Relatively Good News in the Budget

FierceHomelandSecurity is reporting that while it appears the Coast Guard’s budget is down, it will represent a significant increase over the administration’s request.

“The Coast Guard will get a topline of $10.2 billion, a decrease of $211 million compared to the previous year enacted amount, but $463 million more than called for in White House budget proposal. For acquisition, construction and improvements, the service is set to get $1.376 billion, and to use funds to procure a seventh National Security Cutter and contract for long lead time materials for the eighth (and final) NSC. The omnibus will also fund the production of six Fast Response Cutters–Coast Guard officials have warned that an annual production rate of less than four FRCs would cause the cost of the FRC recapitalization program to rise and put in doubt the service’s ability to buy all 58 planned total FRCs.”

The news is particularly good on the on the AC&I budget, the increase there accounting for what appears to be virtually all the increase over the administration request. Keeping the acquisition programs on track, is probably the best we could have hoped for this year.
This is, I believe, a two year budget. I am curious to see what has been included and planned for the out years.
I note with some distress that the $211M drop in the Coast Guard’s “top line” represents 63% of the total decrease in Department of Homeland Security’s Budget, so the pain is obviously not being spread around equally, but if we include the acquisition of 14 new C-27Js, all in all, not the disaster it might have been.

6 thoughts on “Relatively Good News in the Budget

  1. This is a quote from the House Appropriations Committee Summary of the bill, there is some repetition but also some additional info, “Coast Guard – The bill includes $10.2 billion for the U.S. Coast Guard – a decrease of $211 million below the fiscal year 2013 enacted level and $463 million above the President’s request. The bill sustains military pay and allowances, and denies the President’s proposed cuts that would have gutted vital Coast Guard operations. Targeted increases are provided for: cutter and aviation operating hours, training, and maintenance; acquisition of the seventh National Security Cutter (NSC) and long-lead time material for the eighth NSC; six Fast Response Cutter (FRC) patrol boats; an additional C-130J aircraft; and urgently needed upgrades to family housing. The bill also allows the Coast Guard to receive a transfer of 14 C-27J maritime patrol aircraft from the Air Force.”

      • Yeah what the hell do those young Coasties need new cutters and aircraft for anyway? Oh ok! the present cutters and aircraft are old, broken down, obsolete, well past their original live expectancy, and might killed their crews. Thats all! Come on Retired! do you really think that the Coast Guard getting a few much needed new capital assets is the reason for the COLAs reduction? The Coast Guard budget even with all ” these toys” that you like to say, is a very small drop in the bucket compared with the rest of the Federal budget.

      • rlcullison, I not only just think…I know. Most CG missions are self-generated as a means of justifying its own budget, which means makes a majority of the wish list of payoffs to the defense industry you mention in your post is a want, not a taxpayer demanded need. An example of how little the public could care if we have big ships or not: sequestration happend the past year which reduced OP-Hours and the public and Congress could have cared less.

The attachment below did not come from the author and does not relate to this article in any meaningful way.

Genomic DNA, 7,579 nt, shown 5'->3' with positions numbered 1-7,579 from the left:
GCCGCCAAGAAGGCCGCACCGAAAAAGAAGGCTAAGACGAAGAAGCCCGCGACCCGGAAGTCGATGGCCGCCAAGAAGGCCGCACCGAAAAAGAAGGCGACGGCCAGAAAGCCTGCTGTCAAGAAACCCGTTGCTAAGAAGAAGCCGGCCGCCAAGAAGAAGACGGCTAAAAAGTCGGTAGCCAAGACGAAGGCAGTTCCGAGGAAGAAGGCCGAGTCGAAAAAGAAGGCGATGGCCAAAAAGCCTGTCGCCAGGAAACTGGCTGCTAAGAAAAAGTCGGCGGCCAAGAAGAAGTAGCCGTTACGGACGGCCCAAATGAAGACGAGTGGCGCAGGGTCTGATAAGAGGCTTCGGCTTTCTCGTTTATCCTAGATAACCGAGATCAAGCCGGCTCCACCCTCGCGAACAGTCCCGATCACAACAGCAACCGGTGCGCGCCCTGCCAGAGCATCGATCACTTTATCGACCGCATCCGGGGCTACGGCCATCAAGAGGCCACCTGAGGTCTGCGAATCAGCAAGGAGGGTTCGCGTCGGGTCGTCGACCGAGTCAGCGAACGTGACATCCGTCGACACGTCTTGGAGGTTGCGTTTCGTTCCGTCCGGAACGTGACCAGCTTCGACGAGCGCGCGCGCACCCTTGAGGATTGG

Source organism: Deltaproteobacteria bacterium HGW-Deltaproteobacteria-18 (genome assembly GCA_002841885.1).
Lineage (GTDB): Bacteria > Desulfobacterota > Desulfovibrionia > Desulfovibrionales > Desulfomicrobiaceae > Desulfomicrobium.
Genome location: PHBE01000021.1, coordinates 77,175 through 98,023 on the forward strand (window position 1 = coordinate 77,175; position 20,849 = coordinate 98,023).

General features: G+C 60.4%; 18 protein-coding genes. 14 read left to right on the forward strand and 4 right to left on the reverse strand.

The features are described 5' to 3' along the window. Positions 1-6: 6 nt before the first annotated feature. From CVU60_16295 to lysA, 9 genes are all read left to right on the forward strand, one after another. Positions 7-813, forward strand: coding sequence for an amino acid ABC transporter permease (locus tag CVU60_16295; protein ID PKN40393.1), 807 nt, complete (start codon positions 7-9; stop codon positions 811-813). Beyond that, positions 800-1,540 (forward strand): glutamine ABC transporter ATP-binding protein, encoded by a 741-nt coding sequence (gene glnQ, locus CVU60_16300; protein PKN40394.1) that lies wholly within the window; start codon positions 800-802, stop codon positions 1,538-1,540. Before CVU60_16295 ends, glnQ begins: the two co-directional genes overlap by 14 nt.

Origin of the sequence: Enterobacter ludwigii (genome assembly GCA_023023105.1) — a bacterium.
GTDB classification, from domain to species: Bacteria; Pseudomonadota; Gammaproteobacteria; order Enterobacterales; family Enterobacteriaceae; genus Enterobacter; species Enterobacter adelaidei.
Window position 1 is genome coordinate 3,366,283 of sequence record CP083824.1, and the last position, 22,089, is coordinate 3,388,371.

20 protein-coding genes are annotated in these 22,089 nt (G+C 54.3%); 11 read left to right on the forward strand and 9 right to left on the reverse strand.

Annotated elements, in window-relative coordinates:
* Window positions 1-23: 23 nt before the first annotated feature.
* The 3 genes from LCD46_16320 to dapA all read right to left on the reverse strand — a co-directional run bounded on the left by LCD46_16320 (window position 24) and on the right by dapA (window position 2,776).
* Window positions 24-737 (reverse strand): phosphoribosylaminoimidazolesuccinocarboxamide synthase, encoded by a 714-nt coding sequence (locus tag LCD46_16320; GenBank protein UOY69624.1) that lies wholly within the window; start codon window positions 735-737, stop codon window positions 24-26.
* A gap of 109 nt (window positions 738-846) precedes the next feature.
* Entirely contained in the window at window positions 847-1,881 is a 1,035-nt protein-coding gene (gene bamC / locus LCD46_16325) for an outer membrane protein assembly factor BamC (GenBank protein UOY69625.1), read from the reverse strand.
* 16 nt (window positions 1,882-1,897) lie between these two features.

The gravy train of “homeland security” money which will keep everyone “safe” – none of which we ever bothered to spend on cutters – is now over. The economy isn’t in the best shape, and many citizens are struggling to pay their own bills, yet we somehow think we ourselves should be immune to the challenges the public faces. The new reality is that if the CG needs new toys so bad, they need to suck it up and make some cuts (starting with all the useless sand peep and non-operational billets they have created on the beach the last 20+ years).

        Your arguement that the CG budget is a drop in the bucket as compared to the rest of the Federal government is a non-sequitor that, while plodded out and tried time and time again, has never worked at convincing Congress of anything. Great point you unintentionally make about how we have allowed our cutters and aircraft to deteriorate. Your allegation that we as an organization knowingly operate equipment and assets which “might killed their crews”, also says more about the current day CG’s view and situational application of its Core Values than any need (real or imagined). Since our mentality of never planning for recapitilization has caught up with us shows we can’t responsibly manage what we have, why should any citizen pay more in taxes or soon to be retired serving military members give up their earned retirement COLAs?

      • I believe the COLAs for all retired military were slashed. If I’m remembering that correctly, this is not a USCG issue but across all 5 armed services, and certainly the reduction in retiree COLA doesn’t “pay for” the “new toys.” First, I’m sure the dollar amounts do not align, and second, that’s not the way the budget decisions are made. The good news is that Congress is taking up this question again, and may reverse it. I hope so — Those who protect our country and citizens with their lives shouldn’t have to worry about being abused like this.

  2. This is like a person throwing a bone to a dog to keep him quiet, right. What the Air Force and Navy scrap by accident could make the Coast Guard run somewhat efficiently.

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